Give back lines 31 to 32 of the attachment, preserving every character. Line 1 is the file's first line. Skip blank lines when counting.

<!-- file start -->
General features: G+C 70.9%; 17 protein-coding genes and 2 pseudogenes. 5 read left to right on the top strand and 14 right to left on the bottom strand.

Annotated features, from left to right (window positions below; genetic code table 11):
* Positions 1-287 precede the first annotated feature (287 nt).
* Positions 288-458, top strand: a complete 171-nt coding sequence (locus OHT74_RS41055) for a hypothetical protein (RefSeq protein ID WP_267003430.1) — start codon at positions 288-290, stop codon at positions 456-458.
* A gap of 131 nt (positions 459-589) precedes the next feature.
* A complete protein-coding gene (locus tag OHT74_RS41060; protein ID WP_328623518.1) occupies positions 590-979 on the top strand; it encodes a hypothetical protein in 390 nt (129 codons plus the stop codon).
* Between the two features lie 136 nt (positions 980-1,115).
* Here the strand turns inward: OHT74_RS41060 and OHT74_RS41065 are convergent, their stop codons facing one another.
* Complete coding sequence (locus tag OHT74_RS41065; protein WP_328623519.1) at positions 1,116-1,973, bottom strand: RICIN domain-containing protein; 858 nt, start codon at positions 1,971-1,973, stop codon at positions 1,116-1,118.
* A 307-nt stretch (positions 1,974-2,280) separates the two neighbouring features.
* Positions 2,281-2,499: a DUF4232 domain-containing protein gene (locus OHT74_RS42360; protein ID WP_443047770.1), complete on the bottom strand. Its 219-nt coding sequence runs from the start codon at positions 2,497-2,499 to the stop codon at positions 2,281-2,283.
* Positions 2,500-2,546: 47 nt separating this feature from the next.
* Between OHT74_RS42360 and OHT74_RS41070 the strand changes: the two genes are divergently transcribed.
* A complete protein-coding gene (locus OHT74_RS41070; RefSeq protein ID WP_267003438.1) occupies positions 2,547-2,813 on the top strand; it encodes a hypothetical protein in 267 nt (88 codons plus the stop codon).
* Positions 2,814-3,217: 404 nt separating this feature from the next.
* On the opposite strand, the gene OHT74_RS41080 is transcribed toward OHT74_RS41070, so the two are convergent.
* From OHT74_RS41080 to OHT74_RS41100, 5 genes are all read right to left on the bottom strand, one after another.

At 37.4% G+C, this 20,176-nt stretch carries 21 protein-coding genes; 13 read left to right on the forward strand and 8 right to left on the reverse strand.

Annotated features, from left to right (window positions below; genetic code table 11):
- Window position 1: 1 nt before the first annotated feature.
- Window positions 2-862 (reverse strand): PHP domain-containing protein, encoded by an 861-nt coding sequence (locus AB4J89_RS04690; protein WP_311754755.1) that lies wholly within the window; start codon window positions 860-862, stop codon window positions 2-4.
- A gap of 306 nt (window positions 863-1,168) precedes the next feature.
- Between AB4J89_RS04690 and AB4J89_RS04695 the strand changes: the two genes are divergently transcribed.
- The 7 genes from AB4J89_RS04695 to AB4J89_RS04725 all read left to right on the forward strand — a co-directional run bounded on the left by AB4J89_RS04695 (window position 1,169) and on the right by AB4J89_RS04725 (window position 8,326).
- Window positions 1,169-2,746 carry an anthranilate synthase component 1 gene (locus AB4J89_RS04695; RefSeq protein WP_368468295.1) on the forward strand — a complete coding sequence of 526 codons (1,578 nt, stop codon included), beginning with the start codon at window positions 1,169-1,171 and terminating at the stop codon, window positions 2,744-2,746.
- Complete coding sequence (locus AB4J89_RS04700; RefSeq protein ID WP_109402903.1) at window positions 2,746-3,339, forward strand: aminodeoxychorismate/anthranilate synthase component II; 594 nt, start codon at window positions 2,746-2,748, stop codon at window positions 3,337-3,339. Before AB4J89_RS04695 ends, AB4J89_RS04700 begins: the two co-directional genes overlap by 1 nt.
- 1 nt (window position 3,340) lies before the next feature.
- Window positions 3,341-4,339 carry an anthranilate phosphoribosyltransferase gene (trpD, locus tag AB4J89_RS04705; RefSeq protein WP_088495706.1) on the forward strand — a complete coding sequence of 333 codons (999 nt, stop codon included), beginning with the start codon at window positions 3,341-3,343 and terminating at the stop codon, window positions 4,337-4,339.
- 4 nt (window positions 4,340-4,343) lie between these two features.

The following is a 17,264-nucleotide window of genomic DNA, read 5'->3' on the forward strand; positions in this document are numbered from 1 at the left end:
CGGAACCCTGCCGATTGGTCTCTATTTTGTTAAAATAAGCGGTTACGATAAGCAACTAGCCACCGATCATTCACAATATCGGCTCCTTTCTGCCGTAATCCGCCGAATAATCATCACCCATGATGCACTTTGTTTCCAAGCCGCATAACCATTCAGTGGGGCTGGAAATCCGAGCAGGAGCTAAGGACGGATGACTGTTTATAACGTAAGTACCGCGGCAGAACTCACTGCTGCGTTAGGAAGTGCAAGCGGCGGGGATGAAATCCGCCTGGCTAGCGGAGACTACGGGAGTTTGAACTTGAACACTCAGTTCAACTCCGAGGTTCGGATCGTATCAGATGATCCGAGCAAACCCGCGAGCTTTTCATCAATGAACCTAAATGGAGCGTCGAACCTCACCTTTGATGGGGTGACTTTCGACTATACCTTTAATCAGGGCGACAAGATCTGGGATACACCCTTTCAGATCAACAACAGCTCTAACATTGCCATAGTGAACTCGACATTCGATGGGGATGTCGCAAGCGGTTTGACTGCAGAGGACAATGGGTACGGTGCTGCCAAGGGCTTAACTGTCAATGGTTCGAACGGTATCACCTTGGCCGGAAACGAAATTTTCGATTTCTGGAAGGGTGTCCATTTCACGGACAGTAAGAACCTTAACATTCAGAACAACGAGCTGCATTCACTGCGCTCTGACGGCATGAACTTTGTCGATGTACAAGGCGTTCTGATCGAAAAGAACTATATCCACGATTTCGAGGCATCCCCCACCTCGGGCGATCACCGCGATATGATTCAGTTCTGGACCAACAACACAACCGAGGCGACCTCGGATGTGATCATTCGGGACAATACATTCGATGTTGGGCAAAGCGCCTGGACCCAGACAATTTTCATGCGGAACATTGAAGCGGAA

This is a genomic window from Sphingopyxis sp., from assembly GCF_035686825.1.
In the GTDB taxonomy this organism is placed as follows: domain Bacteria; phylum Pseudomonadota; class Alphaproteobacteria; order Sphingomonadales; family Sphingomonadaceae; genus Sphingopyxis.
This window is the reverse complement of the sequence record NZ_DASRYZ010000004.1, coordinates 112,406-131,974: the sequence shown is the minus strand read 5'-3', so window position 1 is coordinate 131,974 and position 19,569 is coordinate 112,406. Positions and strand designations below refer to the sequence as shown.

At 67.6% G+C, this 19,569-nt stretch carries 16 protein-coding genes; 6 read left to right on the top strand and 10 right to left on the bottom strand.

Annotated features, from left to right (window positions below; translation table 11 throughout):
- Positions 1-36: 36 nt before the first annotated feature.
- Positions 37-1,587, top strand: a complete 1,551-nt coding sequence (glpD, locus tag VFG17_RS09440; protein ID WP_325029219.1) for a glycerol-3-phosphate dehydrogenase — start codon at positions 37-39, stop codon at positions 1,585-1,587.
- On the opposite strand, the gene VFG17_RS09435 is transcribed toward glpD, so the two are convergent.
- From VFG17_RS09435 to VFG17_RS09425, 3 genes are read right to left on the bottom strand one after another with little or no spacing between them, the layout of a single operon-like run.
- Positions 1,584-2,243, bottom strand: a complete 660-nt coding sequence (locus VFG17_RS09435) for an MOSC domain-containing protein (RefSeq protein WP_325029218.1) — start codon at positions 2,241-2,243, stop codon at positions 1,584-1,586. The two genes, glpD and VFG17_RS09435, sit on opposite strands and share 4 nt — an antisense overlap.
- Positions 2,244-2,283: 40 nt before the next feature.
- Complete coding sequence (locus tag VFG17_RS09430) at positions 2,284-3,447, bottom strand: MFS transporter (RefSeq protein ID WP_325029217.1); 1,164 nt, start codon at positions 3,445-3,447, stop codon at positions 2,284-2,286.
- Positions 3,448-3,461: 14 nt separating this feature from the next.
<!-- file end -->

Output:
CGGAACCCTGCCGATTGGTCTCTATTTTGTTAAAATAAGCGGTTACGATAAGCAACTAGCCACCGATCATTCACAATATCGGCTCCTTTCTGCCGTAATCCGCCGAATAATCATCACCCATGATGCACTTTGTTTCCAAGCCGCATAACCATTCAGTGGGGCTGGAAATCCGAGCAGGAGCTAAGGACGGATGACTGTTTATAACGTAAGTACCGCGGCAGAACTCACTGCTGCGTTAGGAAGTGCAAGCGGCGGGGATGAAATCCGCCTGGCTAGCGGAGACTACGGGAGTTTGAACTTGAACACTCAGTTCAACTCCGAGGTTCGGATCGTATCAGATGATCCGAGCAAACCCGCGAGCTTTTCATCAATGAACCTAAATGGAGCGTCGAACCTCACCTTTGATGGGGTGACTTTCGACTATACCTTTAATCAGGGCGACAAGATCTGGGATACACCCTTTCAGATCAACAACAGCTCTAACATTGCCATAGTGAACTCGACATTCGATGGGGATGTCGCAAGCGGTTTGACTGCAGAGGACAATGGGTACGGTGCTGCCAAGGGCTTAACTGTCAATGGTTCGAACGGTATCACCTTGGCCGGAAACGAAATTTTCGATTTCTGGAAGGGTGTCCATTTCACGGACAGTAAGAACCTTAACATTCAGAACAACGAGCTGCATTCACTGCGCTCTGACGGCATGAACTTTGTCGATGTACAAGGCGTTCTGATCGAAAAGAACTATATCCACGATTTCGAGGCATCCCCCACCTCGGGCGATCACCGCGATATGATTCAGTTCTGGACCAACAACACAACCGAGGCGACCTCGGATGTGATCATTCGGGACAATACATTCGATGTTGGGCAAAGCGCCTGGACCCAGACAATTTTCATGCGGAACATTGAAGCGGAA

This is a genomic window from Sphingopyxis sp., from assembly GCF_035686825.1.